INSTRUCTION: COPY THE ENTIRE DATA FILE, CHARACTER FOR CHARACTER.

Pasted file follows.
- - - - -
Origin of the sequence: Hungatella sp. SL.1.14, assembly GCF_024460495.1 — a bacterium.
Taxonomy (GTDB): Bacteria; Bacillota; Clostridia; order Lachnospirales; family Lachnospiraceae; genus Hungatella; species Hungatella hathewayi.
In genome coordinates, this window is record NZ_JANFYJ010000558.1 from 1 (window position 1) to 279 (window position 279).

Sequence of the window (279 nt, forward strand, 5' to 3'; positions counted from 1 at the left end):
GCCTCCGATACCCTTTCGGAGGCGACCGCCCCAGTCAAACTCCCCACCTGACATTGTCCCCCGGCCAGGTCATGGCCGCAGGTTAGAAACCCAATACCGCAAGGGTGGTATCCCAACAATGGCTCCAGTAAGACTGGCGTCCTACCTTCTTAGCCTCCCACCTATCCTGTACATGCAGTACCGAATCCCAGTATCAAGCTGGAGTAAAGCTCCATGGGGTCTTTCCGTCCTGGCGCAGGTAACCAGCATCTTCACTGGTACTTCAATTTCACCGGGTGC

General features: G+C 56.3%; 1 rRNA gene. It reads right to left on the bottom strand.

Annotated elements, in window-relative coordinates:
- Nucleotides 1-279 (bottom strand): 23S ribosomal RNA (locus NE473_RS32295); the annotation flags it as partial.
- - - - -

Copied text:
Origin of the sequence: Hungatella sp. SL.1.14, assembly GCF_024460495.1 — a bacterium.
Taxonomy (GTDB): Bacteria; Bacillota; Clostridia; order Lachnospirales; family Lachnospiraceae; genus Hungatella; species Hungatella hathewayi.
In genome coordinates, this window is record NZ_JANFYJ010000558.1 from 1 (window position 1) to 279 (window position 279).

Sequence of the window (279 nt, forward strand, 5' to 3'; positions counted from 1 at the left end):
GCCTCCGATACCCTTTCGGAGGCGACCGCCCCAGTCAAACTCCCCACCTGACATTGTCCCCCGGCCAGGTCATGGCCGCAGGTTAGAAACCCAATACCGCAAGGGTGGTATCCCAACAATGGCTCCAGTAAGACTGGCGTCCTACCTTCTTAGCCTCCCACCTATCCTGTACATGCAGTACCGAATCCCAGTATCAAGCTGGAGTAAAGCTCCATGGGGTCTTTCCGTCCTGGCGCAGGTAACCAGCATCTTCACTGGTACTTCAATTTCACCGGGTGC

General features: G+C 56.3%; 1 rRNA gene. It reads right to left on the bottom strand.

Annotated elements, in window-relative coordinates:
- Nucleotides 1-279 (bottom strand): 23S ribosomal RNA (locus NE473_RS32295); the annotation flags it as partial.